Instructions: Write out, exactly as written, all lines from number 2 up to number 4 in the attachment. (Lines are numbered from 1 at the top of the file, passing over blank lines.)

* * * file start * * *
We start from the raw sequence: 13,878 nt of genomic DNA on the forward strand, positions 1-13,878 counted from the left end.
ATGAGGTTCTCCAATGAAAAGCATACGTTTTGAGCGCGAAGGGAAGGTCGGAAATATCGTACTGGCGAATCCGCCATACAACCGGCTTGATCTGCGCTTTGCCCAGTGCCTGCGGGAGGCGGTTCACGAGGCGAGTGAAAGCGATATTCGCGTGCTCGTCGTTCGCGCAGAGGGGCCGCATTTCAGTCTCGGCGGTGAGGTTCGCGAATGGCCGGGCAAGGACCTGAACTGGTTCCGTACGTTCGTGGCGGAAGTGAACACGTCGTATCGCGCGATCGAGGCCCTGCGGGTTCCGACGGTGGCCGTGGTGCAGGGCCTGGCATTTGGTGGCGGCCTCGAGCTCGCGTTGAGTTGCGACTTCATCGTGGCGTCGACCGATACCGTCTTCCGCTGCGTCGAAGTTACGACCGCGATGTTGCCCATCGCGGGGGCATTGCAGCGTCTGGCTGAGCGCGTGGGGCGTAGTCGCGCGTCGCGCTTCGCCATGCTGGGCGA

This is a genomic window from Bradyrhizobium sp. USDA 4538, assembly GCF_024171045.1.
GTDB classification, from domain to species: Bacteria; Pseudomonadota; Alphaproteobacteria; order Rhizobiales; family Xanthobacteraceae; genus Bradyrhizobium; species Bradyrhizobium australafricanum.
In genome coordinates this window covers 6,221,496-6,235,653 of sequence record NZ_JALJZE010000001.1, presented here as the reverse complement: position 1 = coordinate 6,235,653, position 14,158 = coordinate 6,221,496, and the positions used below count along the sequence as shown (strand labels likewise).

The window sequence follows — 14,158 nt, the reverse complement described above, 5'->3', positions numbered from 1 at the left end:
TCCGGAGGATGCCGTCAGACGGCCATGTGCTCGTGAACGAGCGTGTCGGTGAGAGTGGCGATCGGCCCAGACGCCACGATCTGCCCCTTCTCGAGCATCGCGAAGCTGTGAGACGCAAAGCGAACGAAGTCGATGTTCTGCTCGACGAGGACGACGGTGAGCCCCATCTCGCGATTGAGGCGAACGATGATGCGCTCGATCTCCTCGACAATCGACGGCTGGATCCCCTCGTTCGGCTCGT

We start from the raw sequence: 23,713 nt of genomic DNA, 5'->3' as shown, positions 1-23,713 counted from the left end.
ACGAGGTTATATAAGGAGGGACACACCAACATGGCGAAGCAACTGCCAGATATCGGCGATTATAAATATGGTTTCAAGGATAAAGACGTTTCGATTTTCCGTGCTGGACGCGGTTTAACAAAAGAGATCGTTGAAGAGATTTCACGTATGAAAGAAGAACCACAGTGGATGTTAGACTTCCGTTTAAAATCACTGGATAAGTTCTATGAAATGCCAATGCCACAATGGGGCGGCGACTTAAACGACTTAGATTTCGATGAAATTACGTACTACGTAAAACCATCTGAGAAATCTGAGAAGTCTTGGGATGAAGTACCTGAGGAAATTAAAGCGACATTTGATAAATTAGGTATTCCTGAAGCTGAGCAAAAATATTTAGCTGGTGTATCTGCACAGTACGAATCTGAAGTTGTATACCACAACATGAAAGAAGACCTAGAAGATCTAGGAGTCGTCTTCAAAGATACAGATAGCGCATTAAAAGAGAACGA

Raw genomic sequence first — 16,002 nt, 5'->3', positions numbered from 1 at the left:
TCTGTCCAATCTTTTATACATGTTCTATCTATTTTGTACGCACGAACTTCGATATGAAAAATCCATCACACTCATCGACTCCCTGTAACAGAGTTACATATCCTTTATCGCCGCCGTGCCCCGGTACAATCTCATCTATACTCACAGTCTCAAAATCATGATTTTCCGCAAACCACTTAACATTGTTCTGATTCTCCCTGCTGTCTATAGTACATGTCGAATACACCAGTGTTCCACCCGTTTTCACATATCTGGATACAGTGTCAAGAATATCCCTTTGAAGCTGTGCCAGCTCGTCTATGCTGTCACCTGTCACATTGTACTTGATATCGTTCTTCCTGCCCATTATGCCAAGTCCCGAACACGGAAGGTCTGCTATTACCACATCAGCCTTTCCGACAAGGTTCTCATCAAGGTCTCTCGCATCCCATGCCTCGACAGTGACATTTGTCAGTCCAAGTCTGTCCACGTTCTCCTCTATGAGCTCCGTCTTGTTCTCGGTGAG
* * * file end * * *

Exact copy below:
ATGAGGTTCTCCAATGAAAAGCATACGTTTTGAGCGCGAAGGGAAGGTCGGAAATATCGTACTGGCGAATCCGCCATACAACCGGCTTGATCTGCGCTTTGCCCAGTGCCTGCGGGAGGCGGTTCACGAGGCGAGTGAAAGCGATATTCGCGTGCTCGTCGTTCGCGCAGAGGGGCCGCATTTCAGTCTCGGCGGTGAGGTTCGCGAATGGCCGGGCAAGGACCTGAACTGGTTCCGTACGTTCGTGGCGGAAGTGAACACGTCGTATCGCGCGATCGAGGCCCTGCGGGTTCCGACGGTGGCCGTGGTGCAGGGCCTGGCATTTGGTGGCGGCCTCGAGCTCGCGTTGAGTTGCGACTTCATCGTGGCGTCGACCGATACCGTCTTCCGCTGCGTCGAAGTTACGACCGCGATGTTGCCCATCGCGGGGGCATTGCAGCGTCTGGCTGAGCGCGTGGGGCGTAGTCGCGCGTCGCGCTTCGCCATGCTGGGCGA

This is a genomic window from Bradyrhizobium sp. USDA 4538, assembly GCF_024171045.1.
GTDB classification, from domain to species: Bacteria; Pseudomonadota; Alphaproteobacteria; order Rhizobiales; family Xanthobacteraceae; genus Bradyrhizobium; species Bradyrhizobium australafricanum.